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South Africa’s 2009 elections: COPE hope for the opposition?
Unformatted Document Text:  consistently captured the votes that have been said to belong to opposition parties in their identified racial and ethnic base. The ANC since 1999 has increased its “coloured” votes ( South Africa’s biggest Muslim community) in the Western Cape, a constituency argued to belong to the Democratic Party (DP) which is now the Democratic Alliance (DA). This is while it has increased its Indian vote in Kwa-Zulu Natal, and is eventually gaining control of the province in defeating the IFP. This is the same in the Eastern Cape, the so called territory of the UDM; the ANC is in control of this province. This has been the same in the Gauteng- the economic centre of the country; the ANC has captured the votes in areas such as Ennerdale and Eden Park which are white dominated (Taylor & Hoeane, 1999). The ANC, after the 2004 elections, became the party in government in all nine South African provinces while, the DA, the official opposition, holds only 12 per cent of the national vote, failing to capture its intended 30 per cent ( Piombo, 2005). The argument here is that race and ethnicity as major forces in driving voter behavior is correct, but the extent of their influence cannot be over-emphasized by isolating them from other sets of complex factors that also influence voter behavior. This paper leans to the argument by Mattes and Piombo (2001) that race [not so much ethnicity] as a criterion for voter behavior in South Africa bears credence because of the political fact that implications of government policy is perceived differently by different races. A spectacular example is the ANC’s policy of Affirmative Action through the Employment Equity Act, which provides different realities for different races. Therefore, race becomes a measurement of social change, a reality that South Africa cannot escape, an idea which will be argued further in the following section. However, race alone fails to explain why other so called black parties have been experiencing a steady decrease in votes, evident in the Pan Africanist Congress, the IFP, 5

Authors: Magadla, Siphokazi.
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consistently   captured   the   votes   that   have   been   said   to   belong   to   opposition   parties   in   their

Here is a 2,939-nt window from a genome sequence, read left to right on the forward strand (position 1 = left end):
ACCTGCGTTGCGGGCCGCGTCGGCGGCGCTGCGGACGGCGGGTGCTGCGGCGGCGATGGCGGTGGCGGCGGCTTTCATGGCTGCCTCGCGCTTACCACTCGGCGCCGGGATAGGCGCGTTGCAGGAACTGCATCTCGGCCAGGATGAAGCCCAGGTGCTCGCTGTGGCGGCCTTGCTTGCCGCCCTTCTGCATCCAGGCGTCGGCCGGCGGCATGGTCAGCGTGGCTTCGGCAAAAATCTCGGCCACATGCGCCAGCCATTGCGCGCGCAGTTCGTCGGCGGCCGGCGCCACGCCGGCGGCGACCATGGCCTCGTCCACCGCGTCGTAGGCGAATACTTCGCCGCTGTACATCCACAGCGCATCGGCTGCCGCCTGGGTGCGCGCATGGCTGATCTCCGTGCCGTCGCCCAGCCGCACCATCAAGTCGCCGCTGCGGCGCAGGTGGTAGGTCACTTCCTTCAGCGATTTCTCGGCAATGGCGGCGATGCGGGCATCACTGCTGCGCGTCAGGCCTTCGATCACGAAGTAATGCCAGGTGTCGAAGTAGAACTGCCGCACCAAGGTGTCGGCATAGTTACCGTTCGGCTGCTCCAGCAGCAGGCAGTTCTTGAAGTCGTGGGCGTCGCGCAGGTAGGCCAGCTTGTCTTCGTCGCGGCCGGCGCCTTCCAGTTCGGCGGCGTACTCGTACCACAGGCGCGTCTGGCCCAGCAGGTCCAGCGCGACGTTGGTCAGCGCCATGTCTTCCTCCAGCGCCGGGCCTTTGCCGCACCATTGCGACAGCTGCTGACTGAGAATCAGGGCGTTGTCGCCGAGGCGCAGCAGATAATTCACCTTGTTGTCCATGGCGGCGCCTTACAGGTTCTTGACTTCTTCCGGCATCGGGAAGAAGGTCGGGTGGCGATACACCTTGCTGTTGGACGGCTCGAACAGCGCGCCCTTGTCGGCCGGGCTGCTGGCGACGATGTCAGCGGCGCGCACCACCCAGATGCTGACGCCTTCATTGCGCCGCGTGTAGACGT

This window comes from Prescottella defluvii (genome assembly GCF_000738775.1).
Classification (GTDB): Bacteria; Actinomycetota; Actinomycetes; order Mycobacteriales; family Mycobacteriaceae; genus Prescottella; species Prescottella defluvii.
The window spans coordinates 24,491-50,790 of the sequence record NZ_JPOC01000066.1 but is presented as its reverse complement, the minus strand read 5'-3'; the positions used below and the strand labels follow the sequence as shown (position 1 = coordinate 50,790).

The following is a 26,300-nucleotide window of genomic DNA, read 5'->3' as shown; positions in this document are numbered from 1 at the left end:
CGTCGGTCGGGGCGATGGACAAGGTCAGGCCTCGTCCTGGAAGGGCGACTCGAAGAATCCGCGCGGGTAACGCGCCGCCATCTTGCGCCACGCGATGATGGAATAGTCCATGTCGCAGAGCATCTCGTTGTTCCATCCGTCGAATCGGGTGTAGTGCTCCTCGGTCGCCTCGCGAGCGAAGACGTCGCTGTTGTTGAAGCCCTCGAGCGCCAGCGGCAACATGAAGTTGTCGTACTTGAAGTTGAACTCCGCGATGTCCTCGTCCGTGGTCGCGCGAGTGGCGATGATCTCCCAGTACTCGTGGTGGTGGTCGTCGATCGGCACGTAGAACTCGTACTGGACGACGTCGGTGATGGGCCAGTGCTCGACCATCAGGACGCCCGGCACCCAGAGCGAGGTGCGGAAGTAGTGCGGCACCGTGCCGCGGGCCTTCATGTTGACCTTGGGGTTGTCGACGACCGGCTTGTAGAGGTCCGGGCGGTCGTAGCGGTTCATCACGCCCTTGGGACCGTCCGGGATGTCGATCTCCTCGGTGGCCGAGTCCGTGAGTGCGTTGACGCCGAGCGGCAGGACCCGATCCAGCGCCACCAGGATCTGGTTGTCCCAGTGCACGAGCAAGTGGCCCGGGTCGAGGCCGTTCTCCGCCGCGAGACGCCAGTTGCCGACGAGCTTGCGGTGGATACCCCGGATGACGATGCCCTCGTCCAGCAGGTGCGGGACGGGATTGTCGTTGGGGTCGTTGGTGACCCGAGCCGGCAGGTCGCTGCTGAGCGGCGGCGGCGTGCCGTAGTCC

identified racial and ethnic base. The ANC since 1999 has increased its “coloured” votes ( South 
Africa’s biggest Muslim community) in the Western Cape, a constituency argued to belong to 
the Democratic Party (DP) which is now the Democratic Alliance (DA). This is while it has 
increased its Indian vote in Kwa-Zulu Natal, and is eventually gaining control of the province in 
defeating the IFP. This is the same in the Eastern Cape, the so called territory of the UDM; the 
ANC is in control of this province. This has been the same in the Gauteng- the economic centre 
of the country; the ANC has captured the votes in areas such as Ennerdale and Eden Park which 
are white dominated (Taylor & Hoeane, 1999).  The ANC, after the 2004 elections, became the 
party in government in all nine South African provinces while, the DA, the official opposition, 
holds only 12 per cent of the national vote, failing to capture its intended 30 per cent ( Piombo, 
2005). The argument here is that race and ethnicity as major forces in driving voter behavior is 
correct, but the extent of their influence cannot be over-emphasized by isolating them from other 
sets of complex factors that also influence voter behavior. 
This paper leans to the argument by Mattes and Piombo (2001) that race [not so much ethnicity] 
as a criterion for voter behavior in South Africa bears credence because of the political fact that 
implications   of government  policy   is  perceived   differently   by different  races.  A  spectacular 
example is the ANC’s policy of Affirmative Action through the Employment Equity Act, which 
provides different realities for different races.  Therefore, race becomes a measurement of social 
change, a reality that South Africa cannot escape, an idea which will be argued further in the 
following section. However, race alone fails to explain why other so called black parties have 
been experiencing a steady decrease in votes, evident in the Pan Africanist Congress, the IFP, 
5


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